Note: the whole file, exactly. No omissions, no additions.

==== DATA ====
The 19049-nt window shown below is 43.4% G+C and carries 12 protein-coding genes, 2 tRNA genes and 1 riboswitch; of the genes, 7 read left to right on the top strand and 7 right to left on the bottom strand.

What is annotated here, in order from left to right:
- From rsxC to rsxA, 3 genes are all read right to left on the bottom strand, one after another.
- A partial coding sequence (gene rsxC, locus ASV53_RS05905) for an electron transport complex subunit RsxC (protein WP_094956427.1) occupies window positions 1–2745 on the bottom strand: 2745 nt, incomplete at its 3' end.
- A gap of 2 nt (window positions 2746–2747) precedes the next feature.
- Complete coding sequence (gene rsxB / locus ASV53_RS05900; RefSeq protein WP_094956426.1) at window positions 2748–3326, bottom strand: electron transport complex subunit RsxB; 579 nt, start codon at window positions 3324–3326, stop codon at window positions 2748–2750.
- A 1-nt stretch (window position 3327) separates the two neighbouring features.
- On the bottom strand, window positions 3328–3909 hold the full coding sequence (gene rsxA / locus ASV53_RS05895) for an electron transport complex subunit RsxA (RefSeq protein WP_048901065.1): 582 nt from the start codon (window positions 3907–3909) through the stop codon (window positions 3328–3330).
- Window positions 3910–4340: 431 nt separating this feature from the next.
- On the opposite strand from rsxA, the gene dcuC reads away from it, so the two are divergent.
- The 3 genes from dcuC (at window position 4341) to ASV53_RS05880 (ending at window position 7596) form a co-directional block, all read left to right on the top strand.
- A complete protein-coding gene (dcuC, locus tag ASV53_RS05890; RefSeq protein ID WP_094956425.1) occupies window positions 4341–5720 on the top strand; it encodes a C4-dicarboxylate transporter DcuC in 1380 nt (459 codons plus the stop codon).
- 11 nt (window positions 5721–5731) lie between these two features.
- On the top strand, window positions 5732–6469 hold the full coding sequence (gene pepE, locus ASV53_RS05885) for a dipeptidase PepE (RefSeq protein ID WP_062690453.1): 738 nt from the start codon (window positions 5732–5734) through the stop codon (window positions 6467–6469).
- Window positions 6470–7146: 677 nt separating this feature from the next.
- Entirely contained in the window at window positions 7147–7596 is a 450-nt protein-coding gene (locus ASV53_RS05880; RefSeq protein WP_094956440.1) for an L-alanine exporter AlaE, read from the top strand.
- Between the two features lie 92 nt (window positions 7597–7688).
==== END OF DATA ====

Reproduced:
The 19049-nt window shown below is 43.4% G+C and carries 12 protein-coding genes, 2 tRNA genes and 1 riboswitch; of the genes, 7 read left to right on the top strand and 7 right to left on the bottom strand.

What is annotated here, in order from left to right:
- From rsxC to rsxA, 3 genes are all read right to left on the bottom strand, one after another.
- A partial coding sequence (gene rsxC, locus ASV53_RS05905) for an electron transport complex subunit RsxC (protein WP_094956427.1) occupies window positions 1–2745 on the bottom strand: 2745 nt, incomplete at its 3' end.
- A gap of 2 nt (window positions 2746–2747) precedes the next feature.
- Complete coding sequence (gene rsxB / locus ASV53_RS05900; RefSeq protein WP_094956426.1) at window positions 2748–3326, bottom strand: electron transport complex subunit RsxB; 579 nt, start codon at window positions 3324–3326, stop codon at window positions 2748–2750.
- A 1-nt stretch (window position 3327) separates the two neighbouring features.
- On the bottom strand, window positions 3328–3909 hold the full coding sequence (gene rsxA / locus ASV53_RS05895) for an electron transport complex subunit RsxA (RefSeq protein WP_048901065.1): 582 nt from the start codon (window positions 3907–3909) through the stop codon (window positions 3328–3330).
- Window positions 3910–4340: 431 nt separating this feature from the next.
- On the opposite strand from rsxA, the gene dcuC reads away from it, so the two are divergent.
- The 3 genes from dcuC (at window position 4341) to ASV53_RS05880 (ending at window position 7596) form a co-directional block, all read left to right on the top strand.
- A complete protein-coding gene (dcuC, locus tag ASV53_RS05890; RefSeq protein ID WP_094956425.1) occupies window positions 4341–5720 on the top strand; it encodes a C4-dicarboxylate transporter DcuC in 1380 nt (459 codons plus the stop codon).
- 11 nt (window positions 5721–5731) lie between these two features.
- On the top strand, window positions 5732–6469 hold the full coding sequence (gene pepE, locus ASV53_RS05885) for a dipeptidase PepE (RefSeq protein ID WP_062690453.1): 738 nt from the start codon (window positions 5732–5734) through the stop codon (window positions 6467–6469).
- Window positions 6470–7146: 677 nt separating this feature from the next.
- Entirely contained in the window at window positions 7147–7596 is a 450-nt protein-coding gene (locus ASV53_RS05880; RefSeq protein WP_094956440.1) for an L-alanine exporter AlaE, read from the top strand.
- Between the two features lie 92 nt (window positions 7597–7688).